We hit the open road of the Aysén Region of Chile to hike Cerro Castillo, take a boat ride through the Marble Caves, day hike in Parque Patagonia, and marvel and wander through Caleta Tortel as we headed south on the Carretera Austral.
The Carretera Austral (Ruta 7) is 1,240 kilometres stretching along the southern backbone of Chile connecting the port city of Puerto Montt to Villa O’Higgins. The Carretera is a draw to avid cyclists, motorcyclists, campers and trekkers. When we went on our week-long trip (without the children this time) we drove over 500 km (one way) of the Carretera Austral from Balmeceda to Caleta Tortel — and it took days of driving to achieve even this portion. Our priorities were to do some hiking, camping, see the Marble Caves (Capilla de Marmol) and visit the little village of Caleta Tortel.
We began our trip with a three day, 45 km camping and hiking trek through Cerro Castillo. We flew into Balmeceda where we rented a car for the whole week. To read details about that portion of the trip, check out my Cerro Castillo post.
After our hike, we spent one night in Villa Cerro Castillo in a cabin we organized with Clara at Cerro Castillo Aysen, and then we started the non-camping portion of the trip. We got up early and left Villa Cerro Castillo and drove the four hours to Puerto Tranquilo. This pretty much took all day! We stopped for photos and took little detours.
We had two full days booked for Puerto Tranquilo, one day to go on the San Rafael glacier (a full day excursion) and another day to tour the Marble Caves/Capilla de Marmol. When we got into town we were looking for a tour company recommended to us, but they were closed for the day. We really wanted to kayak the Marble Caves but I had fallen on our hike and really bruised my tailbone. I could only sit in our car on my husband’s blown up neck pillow for the plane. It was going to be impossible for me to sit at a 90 degree angle for that amount of time without being able to shift around. So we ended up looking for a boat tour instead, booking with Turismo Patagonia (located on the left as you walk towards the lake, closer the end of the row of tourism operators, they are all clustered together in town). When we booked, they said everyone goes out every day and all day, but the best times are in the morning and on a sunny day. Our second full day was calling for sun, so we pre-booked a morning tour for that day. The glacier expeditions were all closed due to issues with access and the road to the glacier so unfortunately we had to cross that off the list.
I had booked a cabin at Lodge el Mirador de Guadal. It was about an hour around the lake (towards Cochrane) from Puerto Tranquilo. It was a gorgeous drive and I was really happy with our choice as it was quiet and beautiful with wonderful views of the mountains across the lake. The included breakfast was plentiful. You can eat in their restaurant for supper as well, which we did two nights and one night we just had cheese and bread in our room. Our room was so cozy and comfortable with a wonderful wood stove, great bathroom, little kitchenette and views of the lake from the deck.
There was quite a variety of guests staying there in terms of ages and interests. It is a family-run lodge and the owners and their adult daughter really listened to their guests, sitting down at supper or breakfast for a few minutes with each of us and asking about our day, what we wanted to do the next day and providing advice and options. They suggested for our rainy day that we do a hike in Parque Patagonia, they said often on rainy days in Puerto Tranquilo, it is clear in the park.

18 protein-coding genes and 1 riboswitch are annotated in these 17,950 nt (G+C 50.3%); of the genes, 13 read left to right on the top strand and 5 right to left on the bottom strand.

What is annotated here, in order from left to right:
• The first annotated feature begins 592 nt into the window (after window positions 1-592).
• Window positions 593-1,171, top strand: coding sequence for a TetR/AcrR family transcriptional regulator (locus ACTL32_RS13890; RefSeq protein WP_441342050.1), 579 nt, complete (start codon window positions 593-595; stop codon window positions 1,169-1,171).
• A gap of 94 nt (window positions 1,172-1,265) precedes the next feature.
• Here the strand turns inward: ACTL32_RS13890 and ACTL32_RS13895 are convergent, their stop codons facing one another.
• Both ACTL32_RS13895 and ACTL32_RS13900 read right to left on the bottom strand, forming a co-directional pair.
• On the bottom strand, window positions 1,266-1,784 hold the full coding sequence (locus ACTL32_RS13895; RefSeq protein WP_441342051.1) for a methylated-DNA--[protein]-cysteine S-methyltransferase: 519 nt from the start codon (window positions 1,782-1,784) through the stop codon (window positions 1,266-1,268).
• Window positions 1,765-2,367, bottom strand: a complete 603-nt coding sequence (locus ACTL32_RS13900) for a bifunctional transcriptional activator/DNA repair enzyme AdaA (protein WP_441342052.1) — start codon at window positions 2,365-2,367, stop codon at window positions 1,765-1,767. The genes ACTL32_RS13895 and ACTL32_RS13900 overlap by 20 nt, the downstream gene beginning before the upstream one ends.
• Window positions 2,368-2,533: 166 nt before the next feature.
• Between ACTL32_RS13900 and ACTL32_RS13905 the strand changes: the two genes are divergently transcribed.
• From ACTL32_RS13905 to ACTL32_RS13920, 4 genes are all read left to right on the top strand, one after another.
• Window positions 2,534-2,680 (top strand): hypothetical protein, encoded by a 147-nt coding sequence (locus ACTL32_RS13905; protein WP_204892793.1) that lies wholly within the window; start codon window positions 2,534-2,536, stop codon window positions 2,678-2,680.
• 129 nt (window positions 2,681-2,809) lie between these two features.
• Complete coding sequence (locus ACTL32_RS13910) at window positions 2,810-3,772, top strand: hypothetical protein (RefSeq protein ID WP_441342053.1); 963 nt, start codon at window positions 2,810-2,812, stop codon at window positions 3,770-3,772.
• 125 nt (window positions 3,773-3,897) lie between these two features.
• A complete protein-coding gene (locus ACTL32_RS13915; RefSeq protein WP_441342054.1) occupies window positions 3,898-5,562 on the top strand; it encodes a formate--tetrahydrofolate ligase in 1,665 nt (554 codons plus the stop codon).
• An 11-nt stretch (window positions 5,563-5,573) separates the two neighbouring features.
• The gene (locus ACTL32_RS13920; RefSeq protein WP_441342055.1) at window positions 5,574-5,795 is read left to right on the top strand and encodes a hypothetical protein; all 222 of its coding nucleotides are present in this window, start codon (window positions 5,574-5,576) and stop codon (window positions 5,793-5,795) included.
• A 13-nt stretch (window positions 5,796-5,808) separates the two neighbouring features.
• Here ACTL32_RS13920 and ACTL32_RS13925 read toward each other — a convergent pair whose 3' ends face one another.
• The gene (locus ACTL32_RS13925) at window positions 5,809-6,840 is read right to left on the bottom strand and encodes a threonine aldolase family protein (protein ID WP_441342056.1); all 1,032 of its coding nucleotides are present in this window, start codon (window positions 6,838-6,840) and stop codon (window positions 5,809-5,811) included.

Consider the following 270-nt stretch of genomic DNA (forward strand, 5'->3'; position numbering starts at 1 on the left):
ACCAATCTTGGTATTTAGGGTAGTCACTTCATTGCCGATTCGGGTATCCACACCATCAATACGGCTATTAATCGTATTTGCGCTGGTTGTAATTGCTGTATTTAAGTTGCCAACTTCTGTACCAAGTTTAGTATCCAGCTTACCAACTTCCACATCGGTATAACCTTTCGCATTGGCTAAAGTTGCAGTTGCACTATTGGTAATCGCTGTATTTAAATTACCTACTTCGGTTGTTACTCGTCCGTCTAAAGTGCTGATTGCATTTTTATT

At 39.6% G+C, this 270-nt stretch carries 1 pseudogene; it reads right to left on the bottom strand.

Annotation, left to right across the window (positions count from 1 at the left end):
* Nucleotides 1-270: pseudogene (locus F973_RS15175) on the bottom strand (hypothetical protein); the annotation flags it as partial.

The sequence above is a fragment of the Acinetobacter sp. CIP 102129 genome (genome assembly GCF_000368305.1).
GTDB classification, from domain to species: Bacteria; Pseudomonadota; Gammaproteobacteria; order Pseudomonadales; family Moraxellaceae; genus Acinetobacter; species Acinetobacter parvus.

So the next day we followed their advice and drove the hour south to Parque Patagonia, stopping at La Confluencia on the way and did a quick little walk down to see the emerald green water up close. It was really beautiful to see the blue and green waters merging against snow-capped mountains and creamy rock gorge. If you don’t have time to to stop and run down to see it up close, if you continue driving you will see a parking area on the right (like a pull over for buses) and you can stop there and walk a few metres to get some nice photos of the confluence.
We followed the Carrera Austral to Parque Patagonia and as we were driving into the park we saw families of guanaco. We really loved this park and it is immediately apparent you are in a Tompkins park (though recently this park now belongs to Chile). The roads are good, plenty of wide open space, and the natural landscape is breathtaking. Tompkins had wonderful foresight when we bought the former cattle and sheep over-grazed pastures in 2004. They ripped out fencing and invasive plant species to let nature come back to the land. When you enter the park, you will also pass Doug Tompkins house high up on the right. Sadly, Tompkins died in a kayaking accident in 2015. The history of the park and his legacy is fascinating.
We drove up to the park office which is stunning. Flagstone paths, inlaid wood, slate roof, it is just like something out of a movie. The Reading Room makes you want to grab a blanket and hot chocolate and curl up with a good book for a few hours!
We chatted with the staff at the info desk and said we wanted to do a half day hike and they suggested the Las Lagunas Altas trail which is 23 kilometres and marked as a full day hike. But as we had just done Cerro Castillo with full packs we knew it wouldn’t be a full day, in the end it took us five hours. We parked and headed up the escarpment (we saw one person the whole time, right at the beginning and he was trail running down the opposite way). We walked up to the top and then along the plateau and looked at the lakes at the back, then looped through a small forest and back down the backside. The views of the park were beautiful, meandering rivers through the steppe landscape with grey full clouds. As we were walking along the path we saw families (and babies!) of guanaco. I was starting to feel very slow and in pain with my back towards the last five kilometres, I actually said to my husband to go on ahead to the car and he told me not to be silly and no sooner had we had this discussion than we heard a puma! We did pick up the pace after that! If you do the hike bring plenty of layers as we had every bit of weather on the hike, plenty of water and lunch. We found the hiking sticks helpful on the way down.
There is a wonderful campground — Los West Winds — nestled among some trees across from the start of this hike and we are keen to come back to this beautiful park and camp with the family and try the trails of all levels and lengths. There is the Aviles Valley Trail, a 50+ km multi-day multi-park trek where you hike from Parque Patagonia to Jeinemeni Park, which is something we have added to our ever-expanding wish list! If you don’t want to camp at Parque Patagonia, but you do want to stay in the park, you can also stay in the luxurious lodge. We wanted to have a late lunch at the hotel’s restaurant but it didn’t open until 7 p.m. for supper. We had a drink and realized the bartender was the trail runner we had seen in our first few kilometres!